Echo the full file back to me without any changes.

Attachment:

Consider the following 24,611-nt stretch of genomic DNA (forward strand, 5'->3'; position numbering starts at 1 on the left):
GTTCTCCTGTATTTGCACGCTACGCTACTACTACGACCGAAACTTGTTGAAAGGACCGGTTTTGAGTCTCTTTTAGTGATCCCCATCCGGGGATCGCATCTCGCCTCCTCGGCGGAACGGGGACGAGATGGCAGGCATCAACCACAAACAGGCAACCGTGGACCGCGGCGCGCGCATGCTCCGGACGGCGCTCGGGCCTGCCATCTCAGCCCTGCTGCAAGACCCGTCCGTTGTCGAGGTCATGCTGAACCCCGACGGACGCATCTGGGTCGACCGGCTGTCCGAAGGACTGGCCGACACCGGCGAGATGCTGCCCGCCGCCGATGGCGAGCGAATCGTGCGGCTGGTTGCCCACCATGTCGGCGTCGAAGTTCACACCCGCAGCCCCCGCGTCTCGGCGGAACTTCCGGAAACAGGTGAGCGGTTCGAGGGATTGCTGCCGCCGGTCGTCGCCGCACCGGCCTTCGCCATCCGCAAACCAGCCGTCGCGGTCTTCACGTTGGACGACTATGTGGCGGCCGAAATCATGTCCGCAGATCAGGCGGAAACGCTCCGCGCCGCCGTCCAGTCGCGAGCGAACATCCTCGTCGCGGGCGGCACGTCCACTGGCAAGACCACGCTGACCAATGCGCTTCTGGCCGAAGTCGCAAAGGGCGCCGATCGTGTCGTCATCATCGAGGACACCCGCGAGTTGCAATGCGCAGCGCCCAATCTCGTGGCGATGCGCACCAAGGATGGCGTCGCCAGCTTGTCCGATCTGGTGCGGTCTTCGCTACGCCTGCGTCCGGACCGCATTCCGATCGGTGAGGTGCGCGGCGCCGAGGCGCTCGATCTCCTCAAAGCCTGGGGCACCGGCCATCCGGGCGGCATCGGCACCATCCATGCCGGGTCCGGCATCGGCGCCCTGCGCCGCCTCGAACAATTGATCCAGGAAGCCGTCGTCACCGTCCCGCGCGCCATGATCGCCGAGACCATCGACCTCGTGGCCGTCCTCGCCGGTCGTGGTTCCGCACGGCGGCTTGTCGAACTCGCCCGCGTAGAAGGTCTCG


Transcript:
Consider the following 24,611-nt stretch of genomic DNA (forward strand, 5'->3'; position numbering starts at 1 on the left):
GTTCTCCTGTATTTGCACGCTACGCTACTACTACGACCGAAACTTGTTGAAAGGACCGGTTTTGAGTCTCTTTTAGTGATCCCCATCCGGGGATCGCATCTCGCCTCCTCGGCGGAACGGGGACGAGATGGCAGGCATCAACCACAAACAGGCAACCGTGGACCGCGGCGCGCGCATGCTCCGGACGGCGCTCGGGCCTGCCATCTCAGCCCTGCTGCAAGACCCGTCCGTTGTCGAGGTCATGCTGAACCCCGACGGACGCATCTGGGTCGACCGGCTGTCCGAAGGACTGGCCGACACCGGCGAGATGCTGCCCGCCGCCGATGGCGAGCGAATCGTGCGGCTGGTTGCCCACCATGTCGGCGTCGAAGTTCACACCCGCAGCCCCCGCGTCTCGGCGGAACTTCCGGAAACAGGTGAGCGGTTCGAGGGATTGCTGCCGCCGGTCGTCGCCGCACCGGCCTTCGCCATCCGCAAACCAGCCGTCGCGGTCTTCACGTTGGACGACTATGTGGCGGCCGAAATCATGTCCGCAGATCAGGCGGAAACGCTCCGCGCCGCCGTCCAGTCGCGAGCGAACATCCTCGTCGCGGGCGGCACGTCCACTGGCAAGACCACGCTGACCAATGCGCTTCTGGCCGAAGTCGCAAAGGGCGCCGATCGTGTCGTCATCATCGAGGACACCCGCGAGTTGCAATGCGCAGCGCCCAATCTCGTGGCGATGCGCACCAAGGATGGCGTCGCCAGCTTGTCCGATCTGGTGCGGTCTTCGCTACGCCTGCGTCCGGACCGCATTCCGATCGGTGAGGTGCGCGGCGCCGAGGCGCTCGATCTCCTCAAAGCCTGGGGCACCGGCCATCCGGGCGGCATCGGCACCATCCATGCCGGGTCCGGCATCGGCGCCCTGCGCCGCCTCGAACAATTGATCCAGGAAGCCGTCGTCACCGTCCCGCGCGCCATGATCGCCGAGACCATCGACCTCGTGGCCGTCCTCGCCGGTCGTGGTTCCGCACGGCGGCTTGTCGAACTCGCCCGCGTAGAAGGTCTCG